The second report will examine “the sufficiency of existing Federal policies and practices to promote appropriate market transparency of cybersecurity risk management practices by critical infrastructure entities, with a focus on publicly traded critical infrastructure entities ….” Obscurity this dense in an otherwise clear order must be intentional. I translate it thus: “We are going to figure out better ways to publicly embarrass big companies whose cybersecurity really stinks.” If that’s what it means, I’m for it.

The third report will evaluate ways to improve resilience against botnets and other automated attacks. This is a good idea, but I fear the drafters believe that the fundamental insecurity of Internet communications is technological. Technological challenges do exist. Automated attacks require automated defenses. But as the MIT Report makes clear, the most difficult obstacles in the way of higher cybersecurity are not technological. They are legal, economic, and managerial. (Short explanation here.) If the required report to the President fails to address these non-technological challenges, it will be useless.

The fourth report will be an assessment of the nation’s readiness to prevent, manage, and recover from a disruption of our regional electric grids. I applaud this focus. But the order has missed a trick. We simply don’t have sufficient data on which to base much more sophisticated, cross-sector simulations than we can now do. Why? Because the companies that own the vulnerability data won’t share it. At the same time, the companies that have vulnerability data don’t have a handle on the latest threats. The Internet Policy Research Initiative at MIT is about to tackle this problem. We aim to discover whether data owners would be willing to put anonymized and encrypted data into a secure facility at MIT, then participate in realistic simulations of cyber-initiated disasters – and share the results.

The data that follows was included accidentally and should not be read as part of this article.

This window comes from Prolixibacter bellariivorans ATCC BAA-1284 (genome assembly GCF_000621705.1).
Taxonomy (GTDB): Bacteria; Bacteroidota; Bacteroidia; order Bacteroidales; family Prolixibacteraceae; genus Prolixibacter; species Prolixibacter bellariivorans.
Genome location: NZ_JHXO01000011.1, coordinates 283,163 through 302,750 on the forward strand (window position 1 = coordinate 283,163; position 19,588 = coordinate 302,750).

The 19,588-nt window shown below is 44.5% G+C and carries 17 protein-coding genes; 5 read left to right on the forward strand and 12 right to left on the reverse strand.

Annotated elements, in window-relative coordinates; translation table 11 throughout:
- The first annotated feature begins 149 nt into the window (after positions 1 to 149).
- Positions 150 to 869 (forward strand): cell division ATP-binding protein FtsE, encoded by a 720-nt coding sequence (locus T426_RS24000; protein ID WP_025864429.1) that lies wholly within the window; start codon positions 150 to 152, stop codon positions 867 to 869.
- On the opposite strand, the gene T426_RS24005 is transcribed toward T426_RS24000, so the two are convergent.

The fifth report will concern the challenges faced by the defense industrial base, including supply chain risk.

These studies will be useful for the security of critical infrastructure – but only if they deal with three fundamental issues identified in the MIT Report but ignored in the executive order:

  1. Isolation. The President must be told that critical infrastructure systems cannot be made reasonably secure unless key controls are isolated from public networks. Believing otherwise is delusional.
  1. A Market for Safe Controls. One of the worst supply chain threats to infrastructure doesn’t come from malicious manipulation of equipment. It comes from insecure, multipurpose electronic controls that are not suitable for specialized, sensitive uses. The government must explore the cost and feasibility of supporting a market for simpler, secure variants of commercial controls for critical infrastructure.
  1. Market and Tax Incentives. The incentives for producing more secure hardware and software, and for retiring legacy systems, are misaligned, and the order should have said so. Tax incentives should encourage firms to retire legacy components, for example. Negative incentives are also important. Apart from the manufacture of hardware and software, in what area of economic life is it possible to put unsafe or unsuitable products into the stream of commerce without liability? I can’t think of any. This must change.

If the cabinet-level reports required by the order do not address each of these issues, then critical infrastructure vulnerabilities will continue to get worse, and the Trump Administration will simply join its predecessors in producing feckless, hand-wringing rhetoric on the subject. Stay tuned.


 It seemed we’d been waiting a long time for this order, but only because several half-baked drafts were leaked at the start of Trump’s term. In fact, this order comes less than four months into his term. That’s quick. The frustrating thing about it is not that we waited four months for Trump’s team to issue the order. Rather, it’s that we waited about 12 years for Presidents Bush and Obama to issue an order like this, and they never did.

I like to think this order is evidence of the wisdom of appointing Rob Joyce as the new cyber advisor on the national security staff, but it’s too soon to tell. The media continue to refer to Joyce as the cyber “czar.” The best reason to avoid calling any American official a “czar” comes from former CIA Director Jim Wolsey, who used to say that five hundred years of reactionary stupidity followed by seventy-two years of Bolshevism is not a governance model we want to emulate. Czars were absolute rulers. Joyce is a mere “coordinator” – which means he has no power at all. Which brings me back to the first recommendation in the MIT Report: Joyce should be elevated to the position of deputy national security advisor. Rank counts. It will determine who returns his phone calls and how quickly and whether he’s even invited to meetings with senior officials whose actions he’s trying to influence. I wish him much luck.